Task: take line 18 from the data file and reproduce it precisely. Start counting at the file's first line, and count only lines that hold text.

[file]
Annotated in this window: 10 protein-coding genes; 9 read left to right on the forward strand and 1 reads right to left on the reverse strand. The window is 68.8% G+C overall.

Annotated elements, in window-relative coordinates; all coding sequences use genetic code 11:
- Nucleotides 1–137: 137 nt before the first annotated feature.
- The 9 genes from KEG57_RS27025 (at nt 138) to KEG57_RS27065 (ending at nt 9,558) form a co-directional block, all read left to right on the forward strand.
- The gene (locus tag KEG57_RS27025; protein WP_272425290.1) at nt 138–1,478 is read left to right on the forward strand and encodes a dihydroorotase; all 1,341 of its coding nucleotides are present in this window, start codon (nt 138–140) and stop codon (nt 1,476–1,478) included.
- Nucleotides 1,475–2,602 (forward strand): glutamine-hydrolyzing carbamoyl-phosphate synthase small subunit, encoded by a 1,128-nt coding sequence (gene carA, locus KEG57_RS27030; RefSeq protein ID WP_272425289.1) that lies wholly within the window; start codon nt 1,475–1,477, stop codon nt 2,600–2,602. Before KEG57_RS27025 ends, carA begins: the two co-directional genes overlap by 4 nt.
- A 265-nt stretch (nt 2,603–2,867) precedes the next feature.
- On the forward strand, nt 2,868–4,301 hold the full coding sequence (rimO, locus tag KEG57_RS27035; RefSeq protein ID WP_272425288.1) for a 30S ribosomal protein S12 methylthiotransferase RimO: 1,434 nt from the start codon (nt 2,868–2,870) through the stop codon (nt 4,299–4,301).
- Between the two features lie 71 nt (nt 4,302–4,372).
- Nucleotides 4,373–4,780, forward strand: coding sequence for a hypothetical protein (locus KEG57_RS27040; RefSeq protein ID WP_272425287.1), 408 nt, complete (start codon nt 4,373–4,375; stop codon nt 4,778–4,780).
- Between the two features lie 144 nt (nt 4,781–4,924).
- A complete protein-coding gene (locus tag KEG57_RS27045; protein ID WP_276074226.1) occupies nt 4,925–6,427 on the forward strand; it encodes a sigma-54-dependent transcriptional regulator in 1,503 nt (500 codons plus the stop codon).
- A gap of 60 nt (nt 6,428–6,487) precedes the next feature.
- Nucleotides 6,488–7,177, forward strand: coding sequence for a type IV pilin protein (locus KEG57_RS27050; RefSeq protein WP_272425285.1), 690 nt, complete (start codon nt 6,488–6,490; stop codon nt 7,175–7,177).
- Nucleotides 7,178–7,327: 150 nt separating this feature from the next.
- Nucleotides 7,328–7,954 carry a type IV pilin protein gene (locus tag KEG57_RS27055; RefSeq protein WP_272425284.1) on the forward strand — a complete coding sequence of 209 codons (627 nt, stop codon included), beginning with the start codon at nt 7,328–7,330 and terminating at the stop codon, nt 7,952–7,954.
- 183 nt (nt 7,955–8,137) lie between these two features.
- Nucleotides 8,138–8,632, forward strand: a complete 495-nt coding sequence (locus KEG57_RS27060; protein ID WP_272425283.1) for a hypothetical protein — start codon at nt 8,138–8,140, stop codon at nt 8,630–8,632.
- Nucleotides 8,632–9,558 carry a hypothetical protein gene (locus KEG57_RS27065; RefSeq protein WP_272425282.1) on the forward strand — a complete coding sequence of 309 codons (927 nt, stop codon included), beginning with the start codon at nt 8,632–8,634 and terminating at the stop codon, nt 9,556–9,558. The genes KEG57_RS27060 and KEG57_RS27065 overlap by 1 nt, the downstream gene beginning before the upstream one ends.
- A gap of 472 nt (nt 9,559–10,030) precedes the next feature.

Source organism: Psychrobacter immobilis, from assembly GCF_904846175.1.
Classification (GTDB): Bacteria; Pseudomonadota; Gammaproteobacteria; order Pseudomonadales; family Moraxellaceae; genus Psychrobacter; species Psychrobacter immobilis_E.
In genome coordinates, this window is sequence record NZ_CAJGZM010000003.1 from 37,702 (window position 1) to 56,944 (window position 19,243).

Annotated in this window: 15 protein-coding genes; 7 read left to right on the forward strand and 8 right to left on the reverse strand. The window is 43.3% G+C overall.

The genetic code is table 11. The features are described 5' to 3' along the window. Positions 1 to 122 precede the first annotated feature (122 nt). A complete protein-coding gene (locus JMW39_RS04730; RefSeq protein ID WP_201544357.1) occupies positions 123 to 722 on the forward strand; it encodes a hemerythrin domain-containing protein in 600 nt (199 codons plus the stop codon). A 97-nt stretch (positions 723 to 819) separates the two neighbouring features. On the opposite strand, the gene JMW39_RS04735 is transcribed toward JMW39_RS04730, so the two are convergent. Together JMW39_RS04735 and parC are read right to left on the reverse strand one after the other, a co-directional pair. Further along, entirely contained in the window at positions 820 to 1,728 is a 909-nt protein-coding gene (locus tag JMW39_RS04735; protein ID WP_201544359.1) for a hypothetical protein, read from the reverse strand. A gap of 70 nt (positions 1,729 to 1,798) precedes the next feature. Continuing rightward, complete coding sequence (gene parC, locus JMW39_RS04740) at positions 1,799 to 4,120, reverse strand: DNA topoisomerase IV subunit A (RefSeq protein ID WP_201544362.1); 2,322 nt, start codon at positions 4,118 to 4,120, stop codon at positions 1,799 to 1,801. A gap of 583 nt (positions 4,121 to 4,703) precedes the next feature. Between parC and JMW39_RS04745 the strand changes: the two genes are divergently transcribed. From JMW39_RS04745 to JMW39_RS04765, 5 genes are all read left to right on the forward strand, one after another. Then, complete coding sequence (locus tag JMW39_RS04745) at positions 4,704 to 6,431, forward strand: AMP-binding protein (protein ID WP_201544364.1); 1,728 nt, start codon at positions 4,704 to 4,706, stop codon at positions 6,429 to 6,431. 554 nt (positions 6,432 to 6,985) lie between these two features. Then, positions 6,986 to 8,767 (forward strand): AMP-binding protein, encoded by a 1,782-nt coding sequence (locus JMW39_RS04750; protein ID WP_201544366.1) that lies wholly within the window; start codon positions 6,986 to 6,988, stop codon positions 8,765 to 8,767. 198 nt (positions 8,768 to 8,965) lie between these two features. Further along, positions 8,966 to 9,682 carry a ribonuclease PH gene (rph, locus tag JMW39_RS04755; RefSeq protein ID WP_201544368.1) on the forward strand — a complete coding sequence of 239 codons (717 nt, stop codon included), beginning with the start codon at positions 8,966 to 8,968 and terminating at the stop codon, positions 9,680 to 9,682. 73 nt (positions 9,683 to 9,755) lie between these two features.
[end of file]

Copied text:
- Nucleotides 8,138–8,632, forward strand: a complete 495-nt coding sequence (locus KEG57_RS27060; protein ID WP_272425283.1) for a hypothetical protein — start codon at nt 8,138–8,140, stop codon at nt 8,630–8,632.